In a four-day film festival hosted at Soho’s Curzon Cinema, a celebration of 70 years of Israeli cinema will be showcased, featuring the absolute best up-and-coming talent alongside critically-acclaimed films and film-makers. Starting with the UK premiere of Eliran Malka’s The Unorthodox (2018), the film festival will continue on with its programme of eight brilliant films. Spread over four action-packed days, there’s an abundant offering of genres including queer documentaries and internationally celebrated comedies.
Each night of the festival focuses on a different theme: LGBTQ+, Women, Immigration and Tradition in Society. Each themed evening is a celebration of Israeli cinematic genius and is a rare opportunity to be introduced to some of the immense filmmaking talents that come from Israel. 70 Years of Israeli Cinema champions New Wave directors, those who offer contemporary, creative and impressively artistic styles and approaches to filmmaking. The film festival will be a safe space where everyone is invited to come and get a realistic and emotive insight into the lives Israelis and Palestinians, with all films being in Arabic or Hebrew with English subtitles.
The theme ‘Women’ on Thursday 25th showcases two very different films by two very different, tremendously talented female directors. Don’t miss Zero Motivation (Talya Lavie, 2013) premiered at the Tribeca Film Festival in Manhattan. Tayla Lavie’s award-winning debut is based on her own experiences, set in a ‘remote military desert base where female Israeli soldiers spend their time pushing paper’. For the ‘Immigration’ theme on Friday 26th, make sure to see the screening of Personal Affairs (Maha Haj, 2016). You’ll get a true insight into Cannes Film Festival nominee and outstanding Palestinian director Maha Haj’s experience of growing up in Israel, who in this film creates vivid portraits of relationships on either side of the border.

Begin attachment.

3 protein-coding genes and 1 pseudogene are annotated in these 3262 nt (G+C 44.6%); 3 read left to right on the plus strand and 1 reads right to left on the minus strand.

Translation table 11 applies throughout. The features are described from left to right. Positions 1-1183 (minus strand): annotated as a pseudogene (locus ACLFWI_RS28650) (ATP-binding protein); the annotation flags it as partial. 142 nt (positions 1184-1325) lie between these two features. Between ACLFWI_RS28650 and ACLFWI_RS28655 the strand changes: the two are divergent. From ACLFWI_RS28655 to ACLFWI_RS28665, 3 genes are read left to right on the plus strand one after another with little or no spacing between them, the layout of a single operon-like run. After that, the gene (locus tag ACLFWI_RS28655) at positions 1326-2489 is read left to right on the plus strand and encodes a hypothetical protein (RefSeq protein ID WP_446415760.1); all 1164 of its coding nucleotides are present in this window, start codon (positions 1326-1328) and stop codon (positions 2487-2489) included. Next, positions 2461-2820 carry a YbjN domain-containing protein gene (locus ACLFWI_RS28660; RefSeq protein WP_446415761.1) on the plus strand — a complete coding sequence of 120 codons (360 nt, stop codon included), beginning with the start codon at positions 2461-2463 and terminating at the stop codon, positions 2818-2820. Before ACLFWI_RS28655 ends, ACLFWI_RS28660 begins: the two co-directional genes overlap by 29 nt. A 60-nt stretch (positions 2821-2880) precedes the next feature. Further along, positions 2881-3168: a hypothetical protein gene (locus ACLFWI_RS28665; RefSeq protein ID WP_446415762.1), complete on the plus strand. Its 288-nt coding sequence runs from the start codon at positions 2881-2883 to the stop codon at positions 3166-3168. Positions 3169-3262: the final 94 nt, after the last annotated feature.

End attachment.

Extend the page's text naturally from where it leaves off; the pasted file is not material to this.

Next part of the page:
For the LGBTQ+ theme on Saturday 27th, see The Invisible Men (Yariv Mozer, 2012). The gripping documentary won the Documentary Award at the San Francisco International Film Festival in 2012 and is celebrated in queer film circles. Daring and emotive, this documentary explores the taboo subject of homosexuality in Palestine, and the inadequacies of the Israeli government in protecting Palestinian LGBTQ+ refugees. Finally, on Sunday 28th, for the ‘Tradition in Society’ theme, make sure to see Fill the Void (Rama Burshstein, 2012), an award-winning and highly immersive film that takes viewers deep into an orthodox Hasidic community in Israel.
As well as a curated host of films, the film festival is putting on two director Q&As: with Rama Burshtein, the first Israeli Orthodox woman to direct a film for international distribution, and Asher Tlalim, the London-based expert on Israeli cinema.
Curzon Cinema Soho, 99 Shaftesbury Avenue, Soho, London W1D 5DY
25-28 October 2018
The festival requires registration only, tickets are free. Reserve your tickets at eventbrite.co.uk